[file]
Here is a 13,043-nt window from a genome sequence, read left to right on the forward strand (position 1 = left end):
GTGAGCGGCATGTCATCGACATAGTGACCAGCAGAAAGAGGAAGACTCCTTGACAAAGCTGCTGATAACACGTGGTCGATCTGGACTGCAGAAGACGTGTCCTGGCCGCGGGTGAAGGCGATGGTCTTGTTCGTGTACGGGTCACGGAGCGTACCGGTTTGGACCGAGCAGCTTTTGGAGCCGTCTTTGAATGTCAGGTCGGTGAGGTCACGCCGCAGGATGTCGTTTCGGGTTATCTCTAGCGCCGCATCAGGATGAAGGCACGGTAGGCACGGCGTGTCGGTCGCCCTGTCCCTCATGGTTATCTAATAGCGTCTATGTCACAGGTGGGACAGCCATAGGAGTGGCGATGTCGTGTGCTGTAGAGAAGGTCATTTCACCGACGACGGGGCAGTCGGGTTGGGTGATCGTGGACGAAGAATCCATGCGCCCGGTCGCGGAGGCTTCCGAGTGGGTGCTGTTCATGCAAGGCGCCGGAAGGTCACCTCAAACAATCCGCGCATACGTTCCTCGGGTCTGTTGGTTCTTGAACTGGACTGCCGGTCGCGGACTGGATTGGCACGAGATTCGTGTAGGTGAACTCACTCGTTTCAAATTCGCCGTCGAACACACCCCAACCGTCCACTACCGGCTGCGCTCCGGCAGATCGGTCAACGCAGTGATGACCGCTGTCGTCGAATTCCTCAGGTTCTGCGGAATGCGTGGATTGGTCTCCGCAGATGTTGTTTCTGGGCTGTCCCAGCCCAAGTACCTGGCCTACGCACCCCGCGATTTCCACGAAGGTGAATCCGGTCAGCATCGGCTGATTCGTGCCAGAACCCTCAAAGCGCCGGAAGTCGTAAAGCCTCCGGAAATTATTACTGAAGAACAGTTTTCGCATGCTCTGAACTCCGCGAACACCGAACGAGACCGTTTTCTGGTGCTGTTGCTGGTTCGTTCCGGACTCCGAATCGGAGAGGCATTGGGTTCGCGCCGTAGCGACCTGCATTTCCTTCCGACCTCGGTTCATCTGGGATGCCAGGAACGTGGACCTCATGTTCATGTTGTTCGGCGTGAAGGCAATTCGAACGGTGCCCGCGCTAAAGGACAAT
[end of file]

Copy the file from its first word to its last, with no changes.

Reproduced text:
Here is a 13,043-nt window from a genome sequence, read left to right on the forward strand (position 1 = left end):
GTGAGCGGCATGTCATCGACATAGTGACCAGCAGAAAGAGGAAGACTCCTTGACAAAGCTGCTGATAACACGTGGTCGATCTGGACTGCAGAAGACGTGTCCTGGCCGCGGGTGAAGGCGATGGTCTTGTTCGTGTACGGGTCACGGAGCGTACCGGTTTGGACCGAGCAGCTTTTGGAGCCGTCTTTGAATGTCAGGTCGGTGAGGTCACGCCGCAGGATGTCGTTTCGGGTTATCTCTAGCGCCGCATCAGGATGAAGGCACGGTAGGCACGGCGTGTCGGTCGCCCTGTCCCTCATGGTTATCTAATAGCGTCTATGTCACAGGTGGGACAGCCATAGGAGTGGCGATGTCGTGTGCTGTAGAGAAGGTCATTTCACCGACGACGGGGCAGTCGGGTTGGGTGATCGTGGACGAAGAATCCATGCGCCCGGTCGCGGAGGCTTCCGAGTGGGTGCTGTTCATGCAAGGCGCCGGAAGGTCACCTCAAACAATCCGCGCATACGTTCCTCGGGTCTGTTGGTTCTTGAACTGGACTGCCGGTCGCGGACTGGATTGGCACGAGATTCGTGTAGGTGAACTCACTCGTTTCAAATTCGCCGTCGAACACACCCCAACCGTCCACTACCGGCTGCGCTCCGGCAGATCGGTCAACGCAGTGATGACCGCTGTCGTCGAATTCCTCAGGTTCTGCGGAATGCGTGGATTGGTCTCCGCAGATGTTGTTTCTGGGCTGTCCCAGCCCAAGTACCTGGCCTACGCACCCCGCGATTTCCACGAAGGTGAATCCGGTCAGCATCGGCTGATTCGTGCCAGAACCCTCAAAGCGCCGGAAGTCGTAAAGCCTCCGGAAATTATTACTGAAGAACAGTTTTCGCATGCTCTGAACTCCGCGAACACCGAACGAGACCGTTTTCTGGTGCTGTTGCTGGTTCGTTCCGGACTCCGAATCGGAGAGGCATTGGGTTCGCGCCGTAGCGACCTGCATTTCCTTCCGACCTCGGTTCATCTGGGATGCCAGGAACGTGGACCTCATGTTCATGTTGTTCGGCGTGAAGGCAATTCGAACGGTGCCCGCGCTAAAGGACAAT